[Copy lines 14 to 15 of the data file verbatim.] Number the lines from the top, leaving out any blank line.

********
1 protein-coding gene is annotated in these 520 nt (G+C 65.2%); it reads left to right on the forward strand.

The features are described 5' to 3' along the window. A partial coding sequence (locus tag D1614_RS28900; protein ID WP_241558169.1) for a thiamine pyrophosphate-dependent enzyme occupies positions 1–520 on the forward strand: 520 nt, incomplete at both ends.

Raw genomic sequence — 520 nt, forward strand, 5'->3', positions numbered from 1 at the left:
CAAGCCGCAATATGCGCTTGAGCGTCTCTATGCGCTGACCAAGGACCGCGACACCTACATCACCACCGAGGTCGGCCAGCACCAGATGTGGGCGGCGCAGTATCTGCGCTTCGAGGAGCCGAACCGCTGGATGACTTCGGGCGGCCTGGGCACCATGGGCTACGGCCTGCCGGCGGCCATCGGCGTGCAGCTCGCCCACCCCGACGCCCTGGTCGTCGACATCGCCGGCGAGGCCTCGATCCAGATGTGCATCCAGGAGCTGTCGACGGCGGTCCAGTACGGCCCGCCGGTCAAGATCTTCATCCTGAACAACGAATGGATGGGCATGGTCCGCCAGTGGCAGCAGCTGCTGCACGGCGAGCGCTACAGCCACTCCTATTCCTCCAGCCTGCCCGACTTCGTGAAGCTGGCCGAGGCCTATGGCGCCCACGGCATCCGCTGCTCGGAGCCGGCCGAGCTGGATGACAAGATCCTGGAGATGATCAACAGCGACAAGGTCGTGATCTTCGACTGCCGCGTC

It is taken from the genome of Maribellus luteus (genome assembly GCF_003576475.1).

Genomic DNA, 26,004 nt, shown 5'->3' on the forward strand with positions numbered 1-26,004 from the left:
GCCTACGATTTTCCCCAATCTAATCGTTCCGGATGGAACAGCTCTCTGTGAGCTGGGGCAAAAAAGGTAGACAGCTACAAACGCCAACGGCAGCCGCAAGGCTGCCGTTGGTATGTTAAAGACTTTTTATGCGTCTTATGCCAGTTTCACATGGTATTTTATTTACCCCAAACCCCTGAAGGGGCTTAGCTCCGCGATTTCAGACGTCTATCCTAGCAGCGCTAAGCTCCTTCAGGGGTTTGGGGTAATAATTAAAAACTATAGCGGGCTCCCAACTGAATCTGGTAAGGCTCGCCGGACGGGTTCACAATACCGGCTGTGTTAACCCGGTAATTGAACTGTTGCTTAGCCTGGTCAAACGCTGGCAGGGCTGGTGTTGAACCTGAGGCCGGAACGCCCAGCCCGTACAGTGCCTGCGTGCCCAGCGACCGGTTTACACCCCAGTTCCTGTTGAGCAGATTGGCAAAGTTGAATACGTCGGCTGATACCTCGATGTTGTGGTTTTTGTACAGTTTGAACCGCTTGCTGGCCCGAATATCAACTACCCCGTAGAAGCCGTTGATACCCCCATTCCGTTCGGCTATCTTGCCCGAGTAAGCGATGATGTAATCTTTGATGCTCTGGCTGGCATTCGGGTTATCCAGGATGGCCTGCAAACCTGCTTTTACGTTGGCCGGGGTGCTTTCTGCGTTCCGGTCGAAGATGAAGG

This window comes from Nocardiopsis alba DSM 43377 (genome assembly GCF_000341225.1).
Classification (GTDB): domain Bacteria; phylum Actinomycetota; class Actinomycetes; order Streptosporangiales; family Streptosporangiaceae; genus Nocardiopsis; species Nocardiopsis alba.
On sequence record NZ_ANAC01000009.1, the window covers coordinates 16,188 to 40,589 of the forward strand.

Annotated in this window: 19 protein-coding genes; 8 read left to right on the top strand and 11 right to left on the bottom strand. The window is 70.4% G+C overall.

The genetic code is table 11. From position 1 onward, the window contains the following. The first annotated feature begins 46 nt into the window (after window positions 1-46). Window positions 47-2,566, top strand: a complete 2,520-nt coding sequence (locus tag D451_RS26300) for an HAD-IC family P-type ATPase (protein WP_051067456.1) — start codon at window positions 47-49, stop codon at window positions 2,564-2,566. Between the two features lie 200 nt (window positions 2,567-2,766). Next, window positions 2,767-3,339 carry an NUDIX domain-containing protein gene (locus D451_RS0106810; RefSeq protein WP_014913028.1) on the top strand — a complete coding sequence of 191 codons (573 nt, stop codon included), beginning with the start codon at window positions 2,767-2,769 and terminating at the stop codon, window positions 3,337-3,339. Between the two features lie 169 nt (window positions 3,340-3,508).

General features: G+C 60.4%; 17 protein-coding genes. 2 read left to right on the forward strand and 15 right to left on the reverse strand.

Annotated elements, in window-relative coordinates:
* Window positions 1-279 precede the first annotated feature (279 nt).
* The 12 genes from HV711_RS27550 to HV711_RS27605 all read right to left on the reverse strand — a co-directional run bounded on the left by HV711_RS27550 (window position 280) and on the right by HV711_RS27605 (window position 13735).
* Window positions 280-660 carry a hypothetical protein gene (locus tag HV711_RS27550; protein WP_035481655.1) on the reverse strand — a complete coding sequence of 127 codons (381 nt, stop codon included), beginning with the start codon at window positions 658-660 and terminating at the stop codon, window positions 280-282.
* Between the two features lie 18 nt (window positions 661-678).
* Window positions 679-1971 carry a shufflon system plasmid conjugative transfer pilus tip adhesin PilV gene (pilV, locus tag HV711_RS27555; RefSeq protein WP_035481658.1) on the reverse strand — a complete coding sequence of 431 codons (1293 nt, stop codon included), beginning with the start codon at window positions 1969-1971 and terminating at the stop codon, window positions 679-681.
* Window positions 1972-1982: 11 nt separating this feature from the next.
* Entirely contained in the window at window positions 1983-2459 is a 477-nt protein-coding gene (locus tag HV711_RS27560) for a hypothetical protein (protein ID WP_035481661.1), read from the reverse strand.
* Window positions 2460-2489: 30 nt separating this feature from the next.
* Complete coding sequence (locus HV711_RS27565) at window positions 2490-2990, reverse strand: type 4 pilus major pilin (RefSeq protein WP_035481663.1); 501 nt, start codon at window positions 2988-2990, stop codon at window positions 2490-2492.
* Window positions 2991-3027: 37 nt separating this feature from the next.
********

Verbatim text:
Annotated elements, in window-relative coordinates:
* Window positions 1-279 precede the first annotated feature (279 nt).